Tuesday, September 15, 2020

What types of diversion programs exist for criminal charges in Michigan?

Michigan criminal offenses

Consent Calendar:  For juvenile offenders (currently under age 17), certain offenses qualify for a diversion in which the minor is neither fingerprinted nor officially “adjudicated,” and instead he/she is offered a chance to prove the charge should not proceed.  If the minor complies, there is no formal finding of responsibility and no adjudication/conviction. 

H.Y.T.A.:  An age-based diversion program (officially known as the “Holmes Youthful Trainee Act”) for adults 17-23 who plead guilty to certain offenses (currently, traffic and motor vehicle code offenses such as drunk driving do not qualify) and have their cases shielded from public view and ultimately dismissed upon successful completion of probation. 

MCL 333.7411:  A drug possession diversion program for first-offender possession cases. 

MCL 769.4a:  A diversion program for domestic violence cases (alternatively known as the “Spousal Abuse Act”), which notably requires the consent of the prosecutor. 

Prosecutor Diversion/Delayed Sentence Programs:  Many city/township and state prosecutor’s offices have their own built-in programs in which they will consider a charge “Under Advisement” or will delay sentencing upon successful compliance with conditions of bond or probation. 

Interested in finding out more? Read about diversion programs for Michigan criminal offenses on our website!

Wednesday, July 15, 2020


Lately, there’s been a lot of talk about eliminating “cash bonds/bail” in Michigan.  Some progressive states, like California, have been working towards that stance in recent years.  Essentially, this movement stands for the idea that people should either be released on their promise to comply with court orders (with or without protective conditions) or be held in jail (on the most serious offenses).    

Traditionally, judges and magistrates require some cash payment (called a “bond or a bail”) to help insure the person’s compliance with court orders (i.e., returning to court dates; not having contact with a protected person; not drinking alcohol or using controlled substances, etc.).  Proponents of eliminating cash bonds believe the system is both unnecessary and culturally biased, disproportionate, and unfair.    

Wednesday, June 17, 2020

Knowing Your Rights Regarding Lawful and Unlawful Arrest

Over the years, Dan has fielded questions like this:

“Is R/O a felony, or misdemeanor offense?”

“Will I go to jail or prison for R/O?”

“Can I resist an unlawful arrest?”

“How can I prove my innocence (or show that police acted improperly) if it’s my word vs. theirs?”

R/O is a felony by definition, carrying with it up to two years in prison for a “traditional” violation, and many more years if the officer is injured or killed.  Also, this time can be imposed consecutively to any other sentence, meaning those two years can “stack up” on another sentence.  So, if a person is convicted of, say, a felony OWI and R/O, he might serve consecutive sentences for each offense.  And, prosecutors are often particularly tough on R/O cases, wanting to “protect” the officers with whom they work every day.  Judges are no different.  However, sometimes prosecutors charge R/O as an “Attempt,” meaning it becomes a 1-year maximum misdemeanor offense.  Still, consecutive sentences can apply, and still judges/prosecutors treat the attempt charge aggressively.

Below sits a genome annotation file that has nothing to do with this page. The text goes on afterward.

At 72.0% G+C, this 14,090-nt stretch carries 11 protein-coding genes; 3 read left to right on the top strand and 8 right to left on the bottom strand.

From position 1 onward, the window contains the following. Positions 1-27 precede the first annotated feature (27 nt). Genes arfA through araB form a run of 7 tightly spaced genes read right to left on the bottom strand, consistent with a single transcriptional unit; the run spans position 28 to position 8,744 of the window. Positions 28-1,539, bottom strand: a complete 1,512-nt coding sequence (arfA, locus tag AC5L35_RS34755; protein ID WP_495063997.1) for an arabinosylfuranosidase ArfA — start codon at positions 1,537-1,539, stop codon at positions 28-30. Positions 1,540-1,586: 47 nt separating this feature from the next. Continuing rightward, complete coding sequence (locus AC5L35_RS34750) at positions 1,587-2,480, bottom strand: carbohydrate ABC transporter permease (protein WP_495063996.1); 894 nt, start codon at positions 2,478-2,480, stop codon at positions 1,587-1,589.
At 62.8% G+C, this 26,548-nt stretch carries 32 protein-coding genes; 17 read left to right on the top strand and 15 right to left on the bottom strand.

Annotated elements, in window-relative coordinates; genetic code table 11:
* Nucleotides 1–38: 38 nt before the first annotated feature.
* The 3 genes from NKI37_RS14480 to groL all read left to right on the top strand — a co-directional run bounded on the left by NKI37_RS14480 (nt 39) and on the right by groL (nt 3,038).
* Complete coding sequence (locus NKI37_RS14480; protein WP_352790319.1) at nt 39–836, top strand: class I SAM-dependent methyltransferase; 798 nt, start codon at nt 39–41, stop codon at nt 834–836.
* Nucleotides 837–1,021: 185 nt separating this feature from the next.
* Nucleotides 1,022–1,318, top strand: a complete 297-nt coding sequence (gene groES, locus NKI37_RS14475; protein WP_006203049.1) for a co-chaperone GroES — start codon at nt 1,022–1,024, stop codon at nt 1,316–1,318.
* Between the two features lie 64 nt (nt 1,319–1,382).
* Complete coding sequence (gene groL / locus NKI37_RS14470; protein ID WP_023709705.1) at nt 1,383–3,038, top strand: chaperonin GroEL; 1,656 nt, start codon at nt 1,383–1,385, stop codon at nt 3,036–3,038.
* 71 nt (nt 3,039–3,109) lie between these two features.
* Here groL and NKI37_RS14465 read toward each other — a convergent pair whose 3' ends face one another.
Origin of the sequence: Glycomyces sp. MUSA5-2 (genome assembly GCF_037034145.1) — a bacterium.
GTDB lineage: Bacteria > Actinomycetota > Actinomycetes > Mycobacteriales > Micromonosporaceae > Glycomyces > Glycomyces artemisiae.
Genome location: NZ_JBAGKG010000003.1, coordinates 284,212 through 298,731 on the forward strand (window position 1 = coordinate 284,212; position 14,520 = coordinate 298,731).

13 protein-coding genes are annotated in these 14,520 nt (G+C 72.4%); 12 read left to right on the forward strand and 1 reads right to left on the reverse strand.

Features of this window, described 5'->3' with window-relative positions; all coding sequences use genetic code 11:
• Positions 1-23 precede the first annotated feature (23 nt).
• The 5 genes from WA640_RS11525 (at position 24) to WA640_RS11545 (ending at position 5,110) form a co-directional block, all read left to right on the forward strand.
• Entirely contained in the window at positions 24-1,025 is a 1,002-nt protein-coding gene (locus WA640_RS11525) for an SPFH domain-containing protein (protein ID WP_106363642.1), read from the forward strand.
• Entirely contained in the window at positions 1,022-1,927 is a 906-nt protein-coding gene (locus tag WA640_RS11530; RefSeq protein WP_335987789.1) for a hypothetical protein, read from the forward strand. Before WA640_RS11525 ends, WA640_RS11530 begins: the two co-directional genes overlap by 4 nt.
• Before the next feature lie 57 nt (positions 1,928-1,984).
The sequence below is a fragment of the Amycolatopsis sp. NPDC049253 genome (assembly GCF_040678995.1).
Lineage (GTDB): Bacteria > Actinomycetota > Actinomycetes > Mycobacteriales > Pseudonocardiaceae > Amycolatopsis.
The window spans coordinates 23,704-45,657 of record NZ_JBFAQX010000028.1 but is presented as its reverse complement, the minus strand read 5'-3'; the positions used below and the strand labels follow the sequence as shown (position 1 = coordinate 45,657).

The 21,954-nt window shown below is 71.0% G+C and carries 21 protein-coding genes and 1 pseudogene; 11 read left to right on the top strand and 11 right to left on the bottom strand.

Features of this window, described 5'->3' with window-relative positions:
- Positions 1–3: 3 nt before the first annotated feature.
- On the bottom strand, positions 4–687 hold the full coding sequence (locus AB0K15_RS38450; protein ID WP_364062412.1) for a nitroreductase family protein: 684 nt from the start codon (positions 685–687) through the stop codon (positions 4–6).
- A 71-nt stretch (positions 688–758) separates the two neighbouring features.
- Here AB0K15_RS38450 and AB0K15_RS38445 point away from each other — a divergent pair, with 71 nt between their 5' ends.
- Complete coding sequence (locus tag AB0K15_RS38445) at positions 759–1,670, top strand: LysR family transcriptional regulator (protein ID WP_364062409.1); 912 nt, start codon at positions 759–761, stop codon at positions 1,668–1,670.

Michigan law does allow a person to lawfully resist an unlawful arrest.  Also, the prosecution must show that the officer was within his/her lawful duty at the time of the encounter, and that the defendant knew or should have known that it was police.  This can be a common defense when undercover officers make an arrest.  Lastly, the prosecutor must show that the arrestee did something affirmative---resisted, obstructed etc.—more than just words or questioning.  

Wednesday, June 3, 2020


With the recent death of a civilian at the hands of police in Minnesota, the country is reverberating.   Protests—both violent and peaceful—have erupted in major cities everywhere, including here in Michigan.  People want to make sure that all police brutality ends, and that a simple encounter with police does not end in tragedy. 

Police want to make sure that people don’t resist their commands and thus turn a routine investigation into a forceful confrontation.
When a police encounter turns into an arrest, even the slightest resistance from the civilian can result in an additional serious charge commonly referred to “Resist/Obstruct,” or “R/O.”  This charge, pursuant to MCL 750.81, is actually headlined as follows:

750.81d Assaulting, battering, resisting, obstructing, opposing person performing duty; felony; penalty; other violations; consecutive terms; definitions.

As you can see, the Michigan legislature decided to lump all sorts of actions---assault, battery, obstruction, together under this law.  So, a person who mildly resists an arrest (say by questioning the officer) might be charged exactly the same way as a person who forcefully resists (say by pushing or punching the officer).  In both instances, the person faces very grave consequences if convicted of this offense.  

If headlines have you wondering about your rights, visit our website for more information.

What types of diversion programs exist for criminal charges in Michigan?

Consent Calendar :  For juvenile offenders (currently under age 17), certain offenses qualify for a diversion in which the minor is neither ...